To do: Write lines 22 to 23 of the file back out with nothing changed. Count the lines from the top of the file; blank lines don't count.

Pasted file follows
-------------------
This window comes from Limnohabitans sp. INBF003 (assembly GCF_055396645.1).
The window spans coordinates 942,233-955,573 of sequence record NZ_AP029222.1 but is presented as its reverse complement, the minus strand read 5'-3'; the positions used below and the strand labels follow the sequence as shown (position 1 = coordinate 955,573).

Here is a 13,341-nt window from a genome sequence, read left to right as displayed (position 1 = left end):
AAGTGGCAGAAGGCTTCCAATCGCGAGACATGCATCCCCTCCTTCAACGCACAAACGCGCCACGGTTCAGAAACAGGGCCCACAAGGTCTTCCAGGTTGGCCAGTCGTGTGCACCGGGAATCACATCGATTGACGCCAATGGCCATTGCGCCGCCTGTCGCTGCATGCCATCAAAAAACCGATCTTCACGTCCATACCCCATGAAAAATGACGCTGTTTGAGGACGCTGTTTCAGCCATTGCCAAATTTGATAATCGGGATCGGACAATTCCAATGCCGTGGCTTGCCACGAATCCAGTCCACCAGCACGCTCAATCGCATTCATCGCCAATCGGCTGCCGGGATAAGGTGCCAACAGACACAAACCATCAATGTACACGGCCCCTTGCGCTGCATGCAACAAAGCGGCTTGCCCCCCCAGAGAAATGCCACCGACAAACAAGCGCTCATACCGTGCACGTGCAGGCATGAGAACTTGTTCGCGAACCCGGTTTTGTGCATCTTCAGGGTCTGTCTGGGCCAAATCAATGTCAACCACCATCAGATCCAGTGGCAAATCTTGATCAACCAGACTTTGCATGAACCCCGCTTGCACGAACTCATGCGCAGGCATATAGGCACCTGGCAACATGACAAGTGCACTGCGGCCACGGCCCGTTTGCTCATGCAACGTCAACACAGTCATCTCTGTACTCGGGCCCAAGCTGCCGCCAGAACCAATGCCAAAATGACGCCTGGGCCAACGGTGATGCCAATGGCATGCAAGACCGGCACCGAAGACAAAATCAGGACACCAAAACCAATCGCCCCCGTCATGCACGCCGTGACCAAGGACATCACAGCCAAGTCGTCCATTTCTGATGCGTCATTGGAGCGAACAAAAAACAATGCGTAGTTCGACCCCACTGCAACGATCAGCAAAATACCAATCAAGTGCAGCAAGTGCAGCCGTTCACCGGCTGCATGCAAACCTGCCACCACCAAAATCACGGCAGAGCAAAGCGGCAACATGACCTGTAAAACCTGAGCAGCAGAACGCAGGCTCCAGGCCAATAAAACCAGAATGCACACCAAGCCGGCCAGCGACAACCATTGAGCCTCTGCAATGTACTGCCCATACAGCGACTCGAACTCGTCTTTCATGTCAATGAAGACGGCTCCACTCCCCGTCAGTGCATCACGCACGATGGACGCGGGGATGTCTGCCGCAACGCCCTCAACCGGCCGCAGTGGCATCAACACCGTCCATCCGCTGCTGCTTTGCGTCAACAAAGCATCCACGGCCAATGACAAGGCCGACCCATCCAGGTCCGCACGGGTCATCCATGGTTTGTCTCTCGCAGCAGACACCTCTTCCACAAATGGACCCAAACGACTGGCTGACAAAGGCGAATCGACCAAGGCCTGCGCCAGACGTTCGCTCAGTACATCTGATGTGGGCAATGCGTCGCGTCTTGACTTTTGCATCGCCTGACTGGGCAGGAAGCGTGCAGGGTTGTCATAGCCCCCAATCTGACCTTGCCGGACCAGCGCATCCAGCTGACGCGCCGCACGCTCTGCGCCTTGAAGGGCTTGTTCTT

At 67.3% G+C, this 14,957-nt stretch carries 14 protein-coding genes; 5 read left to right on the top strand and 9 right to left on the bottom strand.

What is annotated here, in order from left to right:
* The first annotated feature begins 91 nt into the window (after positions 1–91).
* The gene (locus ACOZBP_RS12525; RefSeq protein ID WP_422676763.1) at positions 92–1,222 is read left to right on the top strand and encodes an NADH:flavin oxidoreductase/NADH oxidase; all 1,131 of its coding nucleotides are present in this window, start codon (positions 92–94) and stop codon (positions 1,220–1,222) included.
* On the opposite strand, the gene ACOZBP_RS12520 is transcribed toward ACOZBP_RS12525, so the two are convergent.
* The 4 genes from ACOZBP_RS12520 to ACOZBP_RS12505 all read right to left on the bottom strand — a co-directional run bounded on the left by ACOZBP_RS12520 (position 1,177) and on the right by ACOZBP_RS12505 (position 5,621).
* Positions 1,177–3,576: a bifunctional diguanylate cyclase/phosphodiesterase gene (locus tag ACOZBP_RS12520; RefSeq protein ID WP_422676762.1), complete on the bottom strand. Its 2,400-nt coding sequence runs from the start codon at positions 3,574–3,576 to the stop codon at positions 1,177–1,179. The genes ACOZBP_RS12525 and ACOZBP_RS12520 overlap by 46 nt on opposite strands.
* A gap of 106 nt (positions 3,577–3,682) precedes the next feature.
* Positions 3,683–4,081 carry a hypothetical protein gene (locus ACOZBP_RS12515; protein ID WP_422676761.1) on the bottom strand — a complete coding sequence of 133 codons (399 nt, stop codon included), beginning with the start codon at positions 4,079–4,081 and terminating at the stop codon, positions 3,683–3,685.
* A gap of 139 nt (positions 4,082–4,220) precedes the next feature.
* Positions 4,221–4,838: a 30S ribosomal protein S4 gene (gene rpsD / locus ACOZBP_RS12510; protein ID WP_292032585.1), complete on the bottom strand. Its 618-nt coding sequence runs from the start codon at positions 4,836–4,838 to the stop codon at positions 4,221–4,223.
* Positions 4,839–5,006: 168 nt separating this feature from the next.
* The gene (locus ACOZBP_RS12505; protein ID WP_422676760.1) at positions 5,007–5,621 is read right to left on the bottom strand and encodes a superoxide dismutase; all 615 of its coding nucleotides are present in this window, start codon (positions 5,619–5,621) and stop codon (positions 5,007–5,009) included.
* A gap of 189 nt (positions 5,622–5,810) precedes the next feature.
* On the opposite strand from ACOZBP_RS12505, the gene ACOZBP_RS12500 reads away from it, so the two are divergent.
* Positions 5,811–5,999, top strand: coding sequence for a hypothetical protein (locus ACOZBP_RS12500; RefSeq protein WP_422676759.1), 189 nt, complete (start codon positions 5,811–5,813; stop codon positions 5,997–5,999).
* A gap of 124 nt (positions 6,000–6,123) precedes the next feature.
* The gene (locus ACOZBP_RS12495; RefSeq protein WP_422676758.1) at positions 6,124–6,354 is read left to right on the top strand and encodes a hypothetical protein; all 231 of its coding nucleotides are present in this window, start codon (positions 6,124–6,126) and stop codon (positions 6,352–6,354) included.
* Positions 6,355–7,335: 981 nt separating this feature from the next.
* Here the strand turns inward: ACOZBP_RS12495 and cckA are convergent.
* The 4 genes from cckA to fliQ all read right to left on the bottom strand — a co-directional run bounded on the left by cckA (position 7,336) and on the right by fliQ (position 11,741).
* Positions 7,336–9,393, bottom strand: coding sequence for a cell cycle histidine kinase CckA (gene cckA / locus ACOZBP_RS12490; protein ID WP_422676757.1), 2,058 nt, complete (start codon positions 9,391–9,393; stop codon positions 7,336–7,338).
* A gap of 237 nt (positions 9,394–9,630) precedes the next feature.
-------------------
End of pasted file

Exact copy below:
* The gene (locus ACOZBP_RS12495; RefSeq protein WP_422676758.1) at positions 6,124–6,354 is read left to right on the top strand and encodes a hypothetical protein; all 231 of its coding nucleotides are present in this window, start codon (positions 6,124–6,126) and stop codon (positions 6,352–6,354) included.
* Positions 6,355–7,335: 981 nt separating this feature from the next.